The true purpose of a "retreat"  is to take a break, reflect, and look around. The purpose of a retreat is to plan how we go forward.  -  Photo: Pexels/olia danilevich

The true purpose of a "retreat"  is to take a break, reflect, and look around. The purpose of a retreat is to plan how we go forward.

Photo: Pexels/olia danilevich

As we reach the end of another calendar year, the opportunity to reflect on the year disappearing behind us and the excitement to embrace the possibility of the year before us invites the topic of planning.

Did 2023 deliver what we wanted it to? Do we know what we want 2024 to be? What do we want to have achieved a year from now? What do we want to experience? How do we want to feel?

Looking Behind to Move Ahead

Over the last month, our team has had the privilege of planning and facilitating four organizational Board/Management retreats.

I call it a privilege because, for each of these organizations, we have been invited back for such a topic — that we are now partners in this journey as opposed to a vendor.

The very use of the word retreat suggests the military framing of going backward. It is an inaptly titled process. Look for us to reframe the branding of this going forward. The true purpose of a "retreat"  is to take a break, reflect, and look around. The purpose of a retreat is to plan how we go forward. It is the opposite of retreat.

Do we know where we are? Are we in trouble? Do we know where we are going? Do we know what success looks like when we arrive there? Are our priorities reflected in our business plan? Or do we merely adopt a budget and fund what we have in place today? Do we have the right talent on the team to deliver that business plan? Do we need to adjust on any of the previously agreed paths?

English author Lewis Carroll is credited with first writing, "If you don't know where you are going, then any road will get you there."

Sadly, too many organizations tell us, "We are too busy doing our jobs to figure out if we're doing the right work."

The purpose of a retreat is to confront precisely that question — are we doing the right work, with the right people, to arrive at a place we desire? Because we know where we are going, we precisely know the road to take — a retreat affirms if any adjustments might be necessary.

High-performing organizations make strategic priority choices and recognize they can only prioritize some things.  -  Photo: Pexels/Thirdman

High-performing organizations make strategic priority choices and recognize they can only prioritize some things.

Photo: Pexels/Thirdman

The Rules of Engagement

In our experience, successful Board/Leadership retreats have five common characteristics:

  1. The agenda is led by the professional Leadership and informed by the Board.
  2. It is an annual process — where Leadership and the Board review and align on Mission, Vision, and organizational Values — what they want the organization to look like three to five years looking forward.
  3. It is an opportunity for leadership to collaboratively present outcomes executives of the organization are committed to delivering during the coming year in pursuit of the larger vision.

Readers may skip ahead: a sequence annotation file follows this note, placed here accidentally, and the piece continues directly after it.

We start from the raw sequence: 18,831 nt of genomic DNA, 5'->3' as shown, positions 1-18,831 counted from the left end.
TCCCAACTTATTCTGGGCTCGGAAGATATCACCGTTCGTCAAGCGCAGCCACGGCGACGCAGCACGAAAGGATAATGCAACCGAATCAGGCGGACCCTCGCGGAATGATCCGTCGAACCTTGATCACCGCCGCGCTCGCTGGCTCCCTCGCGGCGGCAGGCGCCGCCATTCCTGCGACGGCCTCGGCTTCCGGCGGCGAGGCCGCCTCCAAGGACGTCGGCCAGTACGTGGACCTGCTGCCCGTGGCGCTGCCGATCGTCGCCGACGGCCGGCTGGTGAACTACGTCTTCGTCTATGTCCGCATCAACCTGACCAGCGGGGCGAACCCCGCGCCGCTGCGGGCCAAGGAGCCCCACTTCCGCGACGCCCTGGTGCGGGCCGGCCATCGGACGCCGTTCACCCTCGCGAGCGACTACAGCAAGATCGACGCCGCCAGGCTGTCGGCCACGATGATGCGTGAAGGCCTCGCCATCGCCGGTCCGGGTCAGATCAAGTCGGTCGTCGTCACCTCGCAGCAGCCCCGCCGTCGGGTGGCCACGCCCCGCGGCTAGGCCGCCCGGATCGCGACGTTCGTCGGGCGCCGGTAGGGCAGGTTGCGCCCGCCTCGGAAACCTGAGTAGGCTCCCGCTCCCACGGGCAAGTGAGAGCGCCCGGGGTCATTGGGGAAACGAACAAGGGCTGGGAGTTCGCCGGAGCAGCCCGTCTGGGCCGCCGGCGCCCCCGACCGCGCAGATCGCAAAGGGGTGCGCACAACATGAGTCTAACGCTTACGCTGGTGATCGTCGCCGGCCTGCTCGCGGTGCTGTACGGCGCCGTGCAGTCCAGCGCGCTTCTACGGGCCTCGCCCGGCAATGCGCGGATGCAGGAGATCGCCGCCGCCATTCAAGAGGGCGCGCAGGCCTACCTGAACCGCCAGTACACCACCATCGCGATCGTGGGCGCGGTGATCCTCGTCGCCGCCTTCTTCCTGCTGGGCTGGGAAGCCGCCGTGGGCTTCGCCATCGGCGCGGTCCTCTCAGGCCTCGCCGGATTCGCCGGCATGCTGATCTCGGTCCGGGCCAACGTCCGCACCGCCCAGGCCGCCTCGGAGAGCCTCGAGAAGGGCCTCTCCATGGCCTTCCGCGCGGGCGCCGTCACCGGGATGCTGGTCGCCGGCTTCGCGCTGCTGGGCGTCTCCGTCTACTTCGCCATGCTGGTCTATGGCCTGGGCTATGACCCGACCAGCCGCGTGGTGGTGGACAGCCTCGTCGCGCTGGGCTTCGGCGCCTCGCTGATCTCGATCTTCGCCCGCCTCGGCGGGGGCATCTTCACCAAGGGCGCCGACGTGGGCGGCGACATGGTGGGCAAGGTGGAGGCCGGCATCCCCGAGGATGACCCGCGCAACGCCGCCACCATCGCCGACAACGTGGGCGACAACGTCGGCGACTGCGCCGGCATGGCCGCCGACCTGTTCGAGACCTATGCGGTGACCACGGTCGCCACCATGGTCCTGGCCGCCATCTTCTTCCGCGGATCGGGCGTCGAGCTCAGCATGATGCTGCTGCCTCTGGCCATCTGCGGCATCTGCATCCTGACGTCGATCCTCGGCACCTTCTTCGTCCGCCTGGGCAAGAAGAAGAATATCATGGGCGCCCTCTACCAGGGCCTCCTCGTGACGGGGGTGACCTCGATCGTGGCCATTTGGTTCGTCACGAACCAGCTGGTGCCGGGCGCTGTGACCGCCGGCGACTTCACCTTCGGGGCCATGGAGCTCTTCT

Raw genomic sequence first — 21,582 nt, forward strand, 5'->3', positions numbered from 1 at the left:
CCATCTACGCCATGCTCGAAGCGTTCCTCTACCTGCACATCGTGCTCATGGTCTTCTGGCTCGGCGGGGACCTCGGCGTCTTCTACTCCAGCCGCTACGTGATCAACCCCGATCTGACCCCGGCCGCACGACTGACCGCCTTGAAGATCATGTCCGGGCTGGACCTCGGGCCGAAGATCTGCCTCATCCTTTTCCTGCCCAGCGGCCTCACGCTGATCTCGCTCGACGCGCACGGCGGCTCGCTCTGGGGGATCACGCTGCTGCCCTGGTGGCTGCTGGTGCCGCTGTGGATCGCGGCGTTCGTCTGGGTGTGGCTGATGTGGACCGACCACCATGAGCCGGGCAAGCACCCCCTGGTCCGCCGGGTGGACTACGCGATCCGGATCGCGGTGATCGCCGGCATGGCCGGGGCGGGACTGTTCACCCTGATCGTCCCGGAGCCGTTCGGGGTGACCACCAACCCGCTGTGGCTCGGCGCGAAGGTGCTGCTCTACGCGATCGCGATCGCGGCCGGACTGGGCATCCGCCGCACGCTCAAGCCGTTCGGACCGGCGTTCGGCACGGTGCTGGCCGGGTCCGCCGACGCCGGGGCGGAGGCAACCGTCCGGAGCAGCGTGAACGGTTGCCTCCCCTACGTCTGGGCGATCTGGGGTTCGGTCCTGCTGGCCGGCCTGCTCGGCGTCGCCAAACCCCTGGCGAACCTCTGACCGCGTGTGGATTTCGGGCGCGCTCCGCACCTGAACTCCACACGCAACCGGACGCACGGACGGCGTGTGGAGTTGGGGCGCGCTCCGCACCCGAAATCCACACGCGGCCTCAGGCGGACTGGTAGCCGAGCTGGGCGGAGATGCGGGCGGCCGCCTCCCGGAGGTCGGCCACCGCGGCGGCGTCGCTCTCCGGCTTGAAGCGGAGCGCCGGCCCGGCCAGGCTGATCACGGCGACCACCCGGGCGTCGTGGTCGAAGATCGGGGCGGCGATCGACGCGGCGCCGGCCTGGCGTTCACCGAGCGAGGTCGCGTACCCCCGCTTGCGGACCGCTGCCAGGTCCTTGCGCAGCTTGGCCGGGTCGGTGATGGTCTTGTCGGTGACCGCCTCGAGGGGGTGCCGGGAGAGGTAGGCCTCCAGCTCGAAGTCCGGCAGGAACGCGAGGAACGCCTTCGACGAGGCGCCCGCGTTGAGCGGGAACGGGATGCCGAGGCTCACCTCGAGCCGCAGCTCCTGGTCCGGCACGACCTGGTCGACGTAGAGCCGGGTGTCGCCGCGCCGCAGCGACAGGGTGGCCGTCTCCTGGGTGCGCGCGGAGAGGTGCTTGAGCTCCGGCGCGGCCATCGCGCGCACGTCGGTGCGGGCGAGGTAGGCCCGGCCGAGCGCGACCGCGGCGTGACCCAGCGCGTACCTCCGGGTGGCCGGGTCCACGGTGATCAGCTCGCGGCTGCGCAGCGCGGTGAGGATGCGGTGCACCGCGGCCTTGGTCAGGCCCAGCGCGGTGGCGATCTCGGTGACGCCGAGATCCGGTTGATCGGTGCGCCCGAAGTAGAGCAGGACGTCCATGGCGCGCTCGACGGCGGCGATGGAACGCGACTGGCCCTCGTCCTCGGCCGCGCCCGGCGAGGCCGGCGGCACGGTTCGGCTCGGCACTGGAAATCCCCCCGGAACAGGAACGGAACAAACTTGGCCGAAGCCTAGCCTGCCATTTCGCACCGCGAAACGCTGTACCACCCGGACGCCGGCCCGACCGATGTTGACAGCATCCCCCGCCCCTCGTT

4. The agenda is about Outcomes vs Actions (customer satisfaction vs on-time performance) — and then Leadership takes those agreed Outcomes to inform business plan development and the budgeting process.
  5. Leadership aligns with the Board on how they will measure and present (typically quarterly) their progress to produce those Outcomes.

Thoughtfully planned retreat exercises are like the starting blocks for a world-champion sprinter. Much like an organization will likely have many years — a sprinter will run many races.  -  Photo: Greater Dayton RTA

Thoughtfully planned retreat exercises are like the starting blocks for a world-champion sprinter. Much like an organization will likely have many years — a sprinter will run many races.

Photo: Greater Dayton RTA

Finding Success

High-performing organizations nationwide have followed this model of using a retreat to plan how to proceed. They embrace outcomes versus actions. They recognize their projects should drive performance — and improve value to taxpayers, customers, and the community. They are clear with their CEO what success looks like — quantifiably. They make strategic priority choices and recognize organizations can only prioritize some things.

Influential leaders go through this process from a personal perspective. What does success look like for ME at the end of the year? Do I want to reduce the time spent on my phone on the weekends? By how much? How many meals am I committed to having with my family each week at the table? How many miles will I run each week? How many books will I read? How do I want to feel at the end of the year?

Thoughtfully planned retreat exercises are like the starting blocks for a world-champion sprinter. Much like an organization will likely have many years — a sprinter will run many races.

The starting blocks aren't the start but the reflective moments before an explosive beginning at the starter's pistol to know precisely where you are headed. Unlike the sprinter, who is only responsible for themselves, this pause and reflect exercise is essential to lead a complicated organization with multiple participants working multiple shifts.

About the author
Mark R. Aesch

Mark R. Aesch

CEO, TransPro Consulting

Mark Aesch is CEO/Founder of TransPro

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